BTW: It looks like you can still get access to the About page and the list of Things. But the links to the main blog are still blocked - at least unitl Blogger figures out their mistake.


Five Blogs

It looks like this meme started with Rachel Singer Gordon, but Meredith was the one who tagged me, so here goes...

What are the non-biblioblogs that I enjoy reading? There are many in my RSS feeds, but these 5 are among my current top favorites:

  • Indexed – I wish my brain was as brilliant as Jessica Hacy’s. Her index cards are so amazing (and often thought provoking) that not a day goes by that I miss checking out her blog. From all indications, she’s only been blogging for just over 6 months and in the past month alone she’s been offered a book deal and is being featured weekly on the BBC website.

  • Seth’s Blog – I appreciate Seth Godin’s ability to continuously offer up and challenge the norms of leadership, innovation and marketing. His thoughts are generally short and to the point and always seem to offer me something to think about.

  • Pete Gorman’s blog – It’s no secret that Charlotte’s new school superintendent is fighting an uphill battle. With lagging student performance, redistricting woes, staff shortages and budget cuts, I think he has the most difficult job in the entire metro area. What makes his blog standout is his open and honest approach to communciation and problem solving. I think there’s a lot to learn from this leadership style.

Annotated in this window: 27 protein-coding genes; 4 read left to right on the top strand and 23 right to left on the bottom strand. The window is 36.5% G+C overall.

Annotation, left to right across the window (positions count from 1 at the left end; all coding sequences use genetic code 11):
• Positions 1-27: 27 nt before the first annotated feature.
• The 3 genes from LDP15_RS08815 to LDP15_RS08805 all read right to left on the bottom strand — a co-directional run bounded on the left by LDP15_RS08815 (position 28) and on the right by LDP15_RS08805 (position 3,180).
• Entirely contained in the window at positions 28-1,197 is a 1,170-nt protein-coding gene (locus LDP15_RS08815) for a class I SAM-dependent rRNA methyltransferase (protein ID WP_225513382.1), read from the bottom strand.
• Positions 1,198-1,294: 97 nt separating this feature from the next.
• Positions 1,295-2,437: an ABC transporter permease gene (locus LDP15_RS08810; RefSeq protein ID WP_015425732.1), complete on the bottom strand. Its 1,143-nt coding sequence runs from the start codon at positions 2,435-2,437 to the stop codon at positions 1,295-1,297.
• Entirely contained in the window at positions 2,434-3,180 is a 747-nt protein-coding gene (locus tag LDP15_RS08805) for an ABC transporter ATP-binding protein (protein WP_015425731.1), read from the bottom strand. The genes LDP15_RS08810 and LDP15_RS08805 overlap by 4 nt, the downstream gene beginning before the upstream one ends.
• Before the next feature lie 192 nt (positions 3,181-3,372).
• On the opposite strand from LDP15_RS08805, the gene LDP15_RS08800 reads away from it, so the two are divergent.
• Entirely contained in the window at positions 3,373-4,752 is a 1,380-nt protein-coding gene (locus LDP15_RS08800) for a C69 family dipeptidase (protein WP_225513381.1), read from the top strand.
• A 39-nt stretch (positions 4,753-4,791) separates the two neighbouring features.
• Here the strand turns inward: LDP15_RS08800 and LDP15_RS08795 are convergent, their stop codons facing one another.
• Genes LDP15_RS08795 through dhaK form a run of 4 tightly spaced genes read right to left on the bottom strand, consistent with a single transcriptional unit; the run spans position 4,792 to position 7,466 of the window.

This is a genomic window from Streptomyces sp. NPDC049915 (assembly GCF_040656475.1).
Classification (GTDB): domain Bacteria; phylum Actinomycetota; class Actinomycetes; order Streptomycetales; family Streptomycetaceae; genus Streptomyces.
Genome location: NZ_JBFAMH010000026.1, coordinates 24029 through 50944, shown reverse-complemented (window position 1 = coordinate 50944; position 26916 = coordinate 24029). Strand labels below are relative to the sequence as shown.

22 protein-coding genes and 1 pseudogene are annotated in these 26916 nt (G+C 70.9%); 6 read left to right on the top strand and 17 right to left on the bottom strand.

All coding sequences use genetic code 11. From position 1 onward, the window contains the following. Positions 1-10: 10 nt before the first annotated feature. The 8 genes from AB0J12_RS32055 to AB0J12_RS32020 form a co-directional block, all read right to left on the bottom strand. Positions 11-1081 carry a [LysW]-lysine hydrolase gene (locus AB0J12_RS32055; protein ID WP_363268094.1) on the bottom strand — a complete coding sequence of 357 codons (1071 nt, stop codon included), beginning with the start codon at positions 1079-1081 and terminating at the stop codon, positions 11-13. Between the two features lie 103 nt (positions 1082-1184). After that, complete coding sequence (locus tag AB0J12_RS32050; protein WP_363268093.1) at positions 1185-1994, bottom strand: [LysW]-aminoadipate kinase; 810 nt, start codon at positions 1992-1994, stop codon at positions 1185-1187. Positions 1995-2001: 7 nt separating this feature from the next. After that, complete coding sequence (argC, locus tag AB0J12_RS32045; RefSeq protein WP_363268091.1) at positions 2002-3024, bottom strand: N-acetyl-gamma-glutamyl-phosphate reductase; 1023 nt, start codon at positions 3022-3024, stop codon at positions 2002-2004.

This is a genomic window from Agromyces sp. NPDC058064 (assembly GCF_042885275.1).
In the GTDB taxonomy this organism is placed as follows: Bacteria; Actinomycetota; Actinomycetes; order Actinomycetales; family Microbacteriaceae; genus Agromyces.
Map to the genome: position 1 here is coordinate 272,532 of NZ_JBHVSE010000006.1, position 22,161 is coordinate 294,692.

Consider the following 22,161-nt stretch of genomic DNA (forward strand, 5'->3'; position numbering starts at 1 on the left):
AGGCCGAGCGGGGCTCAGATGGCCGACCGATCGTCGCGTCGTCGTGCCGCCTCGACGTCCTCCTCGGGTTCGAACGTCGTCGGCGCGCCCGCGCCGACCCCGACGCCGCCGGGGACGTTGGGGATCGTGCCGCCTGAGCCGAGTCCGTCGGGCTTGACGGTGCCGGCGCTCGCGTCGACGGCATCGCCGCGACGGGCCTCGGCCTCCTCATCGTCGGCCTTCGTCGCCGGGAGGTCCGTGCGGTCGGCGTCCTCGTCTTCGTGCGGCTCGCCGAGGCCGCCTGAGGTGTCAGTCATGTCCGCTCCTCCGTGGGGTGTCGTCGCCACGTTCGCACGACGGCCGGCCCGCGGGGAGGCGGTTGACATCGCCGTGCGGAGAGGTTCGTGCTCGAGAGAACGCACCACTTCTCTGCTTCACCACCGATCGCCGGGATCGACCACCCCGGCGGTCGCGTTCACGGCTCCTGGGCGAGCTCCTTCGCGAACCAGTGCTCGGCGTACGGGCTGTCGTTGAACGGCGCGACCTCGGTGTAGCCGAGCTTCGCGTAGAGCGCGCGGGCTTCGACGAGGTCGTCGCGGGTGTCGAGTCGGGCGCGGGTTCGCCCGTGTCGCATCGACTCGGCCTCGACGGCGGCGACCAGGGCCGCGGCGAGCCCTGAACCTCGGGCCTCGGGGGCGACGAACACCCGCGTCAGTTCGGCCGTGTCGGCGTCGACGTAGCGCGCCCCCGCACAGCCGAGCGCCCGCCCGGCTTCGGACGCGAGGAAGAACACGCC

• PressThink – Jay Rosen has started a new project for Wired called AssignmentZero, which looks like an experimental project/partnership/blend of crowdsourcing and participatory journalism. I’m fascinated by all the changes and new trends that are emerging right now, so I’m eager to see where this project may lead and following Jay’s blog is one way to keep informed.

  • BuzzMachine - Because I love how Jeff Jarvis just stirs up the status quo. His main target is the traditional journalism machine and he’s not afraid to smudge the ink or stop the presses.

Ok. So it’s my turn to pass on the tag. Hmmm, let's see ... how about hearing from Michael Casey, Chystie Hill, Michael Stephens, Michele McLean and Tony Tallent.


"books aren't necessarily the (library's) draw."

Last Thursday's WSJ article really rang home with me. Being the parent of a 5 and 7 year-old, I can attest to the article's point, that "books aren't necessarily the (library's) draw." -- at least for many young users. Despite my own best efforts, neither of my girls like to borrow books from the library. But give them opportunity to own books and they'll bug me for days to spend the last of their piggy bank savings on titles from the twice-annual Scholastic book sale. :)